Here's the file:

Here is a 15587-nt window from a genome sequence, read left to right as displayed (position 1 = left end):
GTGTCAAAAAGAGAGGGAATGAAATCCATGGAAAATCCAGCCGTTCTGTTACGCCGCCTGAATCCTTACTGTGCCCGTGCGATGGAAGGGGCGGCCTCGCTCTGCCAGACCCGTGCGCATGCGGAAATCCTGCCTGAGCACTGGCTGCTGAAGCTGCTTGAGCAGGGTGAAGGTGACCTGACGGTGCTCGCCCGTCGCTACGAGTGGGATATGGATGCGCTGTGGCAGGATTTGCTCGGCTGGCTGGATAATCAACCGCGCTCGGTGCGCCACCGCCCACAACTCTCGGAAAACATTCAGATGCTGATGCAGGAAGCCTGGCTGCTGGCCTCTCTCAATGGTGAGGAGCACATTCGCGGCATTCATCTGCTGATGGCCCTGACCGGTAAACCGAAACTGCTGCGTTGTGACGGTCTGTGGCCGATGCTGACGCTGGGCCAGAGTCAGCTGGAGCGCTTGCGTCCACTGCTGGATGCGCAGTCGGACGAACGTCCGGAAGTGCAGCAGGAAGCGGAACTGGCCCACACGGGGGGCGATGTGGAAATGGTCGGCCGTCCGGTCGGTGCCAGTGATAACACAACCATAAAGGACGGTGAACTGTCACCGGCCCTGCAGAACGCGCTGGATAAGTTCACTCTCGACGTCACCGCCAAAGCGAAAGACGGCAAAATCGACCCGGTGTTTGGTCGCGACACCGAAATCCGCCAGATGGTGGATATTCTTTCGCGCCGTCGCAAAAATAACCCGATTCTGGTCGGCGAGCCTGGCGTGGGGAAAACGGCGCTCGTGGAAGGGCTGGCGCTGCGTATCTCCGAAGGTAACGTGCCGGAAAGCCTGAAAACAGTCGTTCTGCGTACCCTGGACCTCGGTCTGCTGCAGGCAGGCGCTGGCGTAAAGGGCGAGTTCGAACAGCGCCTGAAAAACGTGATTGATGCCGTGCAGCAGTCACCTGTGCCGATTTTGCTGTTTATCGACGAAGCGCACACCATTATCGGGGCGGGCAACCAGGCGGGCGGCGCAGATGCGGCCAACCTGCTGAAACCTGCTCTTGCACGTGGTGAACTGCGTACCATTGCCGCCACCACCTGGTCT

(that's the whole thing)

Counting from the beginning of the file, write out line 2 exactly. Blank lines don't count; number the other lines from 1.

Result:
GTGTCAAAAAGAGAGGGAATGAAATCCATGGAAAATCCAGCCGTTCTGTTACGCCGCCTGAATCCTTACTGTGCCCGTGCGATGGAAGGGGCGGCCTCGCTCTGCCAGACCCGTGCGCATGCGGAAATCCTGCCTGAGCACTGGCTGCTGAAGCTGCTTGAGCAGGGTGAAGGTGACCTGACGGTGCTCGCCCGTCGCTACGAGTGGGATATGGATGCGCTGTGGCAGGATTTGCTCGGCTGGCTGGATAATCAACCGCGCTCGGTGCGCCACCGCCCACAACTCTCGGAAAACATTCAGATGCTGATGCAGGAAGCCTGGCTGCTGGCCTCTCTCAATGGTGAGGAGCACATTCGCGGCATTCATCTGCTGATGGCCCTGACCGGTAAACCGAAACTGCTGCGTTGTGACGGTCTGTGGCCGATGCTGACGCTGGGCCAGAGTCAGCTGGAGCGCTTGCGTCCACTGCTGGATGCGCAGTCGGACGAACGTCCGGAAGTGCAGCAGGAAGCGGAACTGGCCCACACGGGGGGCGATGTGGAAATGGTCGGCCGTCCGGTCGGTGCCAGTGATAACACAACCATAAAGGACGGTGAACTGTCACCGGCCCTGCAGAACGCGCTGGATAAGTTCACTCTCGACGTCACCGCCAAAGCGAAAGACGGCAAAATCGACCCGGTGTTTGGTCGCGACACCGAAATCCGCCAGATGGTGGATATTCTTTCGCGCCGTCGCAAAAATAACCCGATTCTGGTCGGCGAGCCTGGCGTGGGGAAAACGGCGCTCGTGGAAGGGCTGGCGCTGCGTATCTCCGAAGGTAACGTGCCGGAAAGCCTGAAAACAGTCGTTCTGCGTACCCTGGACCTCGGTCTGCTGCAGGCAGGCGCTGGCGTAAAGGGCGAGTTCGAACAGCGCCTGAAAAACGTGATTGATGCCGTGCAGCAGTCACCTGTGCCGATTTTGCTGTTTATCGACGAAGCGCACACCATTATCGGGGCGGGCAACCAGGCGGGCGGCGCAGATGCGGCCAACCTGCTGAAACCTGCTCTTGCACGTGGTGAACTGCGTACCATTGCCGCCACCACCTGGTCT